A Pathological Study of Arterial Prostheses Surgically Excised after Overt Clinical Infection

Nabil Chakfe, Robert Guidoin, Michel Marois, Paul Emile Roy, Yvan Douville, Paul Roy, Michel Batt, Camille Gosselin

Research output: Contribution to journalArticlepeer-review

6 Scopus citations

Abstract

Infection caused regarding vascular grafts in vascular surgery still remains a major problem. To reduce this problem and the complications which follow, the surgeon must be able to apply the best surgical management and also be confident with the vascular substitute used. There are two important factors to be considered: the biomaterial must have low propensity to infection and good stability if and when infected. In an attempt to verify this problem, 93 vascular grafts surgically excised for overt infection were examined. Techniques used for examinations were gross morphology, histopathology and scanning electron microscopy (SEM) evaluation. There were 23 human umbilical vein (HUV) grafts, 51 Dacron grafts and 19 expanded polytetrafluoroethylene (ePTFE) grafts. Histopathological signs of infection were absent in 57% of the ePTFE and Dacron grafts and in 17.4% of the HUV grafts. The latter were more heavily histologically infected and in some cases the walls were destructed. Histopathological signs of infection were seen on all the prosthetic walls in 36% of all the specimens and were mainly on the external portion of the grafts for the remaining prostheses. Bacteria were seen in respectively 21.7, 15.7 and 20% of the HUV, Dacron and ePTFE grafts with the Gram stain and in 86.9, 84.3 and 94.7% with SEM. The implantation period was shorter for the bioprostheses compared to that of the synthetic grafts because of the site and the indication of implantation. The stability of the bioprostheses was lower compared to that of the synthetic grafts when infected, leading to a breakdown of the wall along the length of the graft. The infection was found on the external capsule of the grafts rather than on the luminal surface.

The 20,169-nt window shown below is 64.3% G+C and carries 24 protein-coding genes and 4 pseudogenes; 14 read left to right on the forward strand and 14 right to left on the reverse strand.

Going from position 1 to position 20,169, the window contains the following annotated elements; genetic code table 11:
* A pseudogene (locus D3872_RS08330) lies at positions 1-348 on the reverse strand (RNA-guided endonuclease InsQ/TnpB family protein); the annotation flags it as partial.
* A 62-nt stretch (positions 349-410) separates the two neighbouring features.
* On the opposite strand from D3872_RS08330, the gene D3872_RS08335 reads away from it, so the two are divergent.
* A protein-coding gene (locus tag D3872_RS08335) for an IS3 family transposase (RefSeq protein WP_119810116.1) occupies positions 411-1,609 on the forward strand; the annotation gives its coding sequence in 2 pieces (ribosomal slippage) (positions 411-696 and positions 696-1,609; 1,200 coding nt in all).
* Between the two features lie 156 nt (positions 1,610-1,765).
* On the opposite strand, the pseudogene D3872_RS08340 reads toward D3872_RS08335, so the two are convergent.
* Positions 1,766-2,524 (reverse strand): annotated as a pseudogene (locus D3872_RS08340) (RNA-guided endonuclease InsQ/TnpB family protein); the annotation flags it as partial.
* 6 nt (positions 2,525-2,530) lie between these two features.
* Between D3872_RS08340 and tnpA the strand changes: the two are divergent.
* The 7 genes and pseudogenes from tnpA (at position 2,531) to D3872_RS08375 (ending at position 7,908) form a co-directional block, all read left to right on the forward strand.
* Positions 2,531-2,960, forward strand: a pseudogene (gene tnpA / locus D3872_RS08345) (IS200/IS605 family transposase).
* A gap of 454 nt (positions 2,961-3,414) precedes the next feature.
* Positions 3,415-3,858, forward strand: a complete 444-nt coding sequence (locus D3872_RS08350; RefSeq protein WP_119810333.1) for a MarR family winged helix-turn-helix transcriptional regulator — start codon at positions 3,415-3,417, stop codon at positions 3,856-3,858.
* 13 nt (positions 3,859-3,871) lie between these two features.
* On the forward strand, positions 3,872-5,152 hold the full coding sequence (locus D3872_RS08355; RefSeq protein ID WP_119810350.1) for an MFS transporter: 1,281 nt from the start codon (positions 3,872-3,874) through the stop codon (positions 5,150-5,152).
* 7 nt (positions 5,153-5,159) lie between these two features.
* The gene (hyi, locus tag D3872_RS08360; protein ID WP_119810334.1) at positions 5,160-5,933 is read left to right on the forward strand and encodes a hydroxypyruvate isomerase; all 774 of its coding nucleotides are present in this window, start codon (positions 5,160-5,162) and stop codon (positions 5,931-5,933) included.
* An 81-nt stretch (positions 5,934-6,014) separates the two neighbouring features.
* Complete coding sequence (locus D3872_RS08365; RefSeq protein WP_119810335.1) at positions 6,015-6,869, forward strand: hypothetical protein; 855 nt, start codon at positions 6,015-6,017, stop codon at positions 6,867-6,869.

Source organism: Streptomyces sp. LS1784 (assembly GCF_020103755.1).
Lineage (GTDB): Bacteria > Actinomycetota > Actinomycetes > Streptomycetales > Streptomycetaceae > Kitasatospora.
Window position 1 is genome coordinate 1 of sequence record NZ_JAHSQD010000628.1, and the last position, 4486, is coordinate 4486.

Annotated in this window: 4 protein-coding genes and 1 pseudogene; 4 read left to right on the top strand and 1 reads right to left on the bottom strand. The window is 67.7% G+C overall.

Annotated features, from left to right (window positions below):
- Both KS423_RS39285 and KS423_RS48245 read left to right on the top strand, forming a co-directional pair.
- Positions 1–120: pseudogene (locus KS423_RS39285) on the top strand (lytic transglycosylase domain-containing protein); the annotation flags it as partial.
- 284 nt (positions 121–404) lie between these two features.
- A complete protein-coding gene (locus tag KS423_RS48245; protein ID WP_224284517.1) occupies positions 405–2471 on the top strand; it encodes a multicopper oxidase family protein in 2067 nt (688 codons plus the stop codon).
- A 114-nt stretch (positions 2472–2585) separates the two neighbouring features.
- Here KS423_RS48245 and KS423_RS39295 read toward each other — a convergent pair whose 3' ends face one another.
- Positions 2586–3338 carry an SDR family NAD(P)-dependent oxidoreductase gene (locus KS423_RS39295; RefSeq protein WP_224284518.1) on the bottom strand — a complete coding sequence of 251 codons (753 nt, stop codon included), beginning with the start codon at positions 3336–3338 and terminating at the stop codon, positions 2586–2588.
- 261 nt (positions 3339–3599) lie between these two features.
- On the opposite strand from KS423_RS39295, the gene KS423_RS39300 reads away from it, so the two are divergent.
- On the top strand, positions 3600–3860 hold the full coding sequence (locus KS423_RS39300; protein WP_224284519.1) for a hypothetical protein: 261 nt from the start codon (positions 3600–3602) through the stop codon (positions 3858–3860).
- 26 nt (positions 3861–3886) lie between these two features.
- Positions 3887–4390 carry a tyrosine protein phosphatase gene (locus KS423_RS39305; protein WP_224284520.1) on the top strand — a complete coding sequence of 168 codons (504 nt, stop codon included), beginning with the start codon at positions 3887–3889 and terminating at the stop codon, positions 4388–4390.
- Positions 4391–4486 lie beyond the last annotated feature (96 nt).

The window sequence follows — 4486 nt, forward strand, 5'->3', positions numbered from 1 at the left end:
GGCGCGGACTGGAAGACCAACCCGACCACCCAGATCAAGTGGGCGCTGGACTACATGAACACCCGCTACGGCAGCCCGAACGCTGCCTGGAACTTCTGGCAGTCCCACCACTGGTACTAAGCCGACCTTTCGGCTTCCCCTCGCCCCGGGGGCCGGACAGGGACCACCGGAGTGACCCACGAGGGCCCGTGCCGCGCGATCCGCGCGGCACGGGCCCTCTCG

Original languageEnglish (US)
Pages (from-to)227-246
Number of pages20
JournalJournal of Biomaterials Applications
Volume5
Issue number3
DOIs
StatePublished - Jan 1991

Keywords

  • Dacron
  • human umbilical vein
  • infection
  • polytetrafluoroethylene
  • vascular prostheses

ASJC Scopus subject areas

  • Biomaterials
  • Biomedical Engineering

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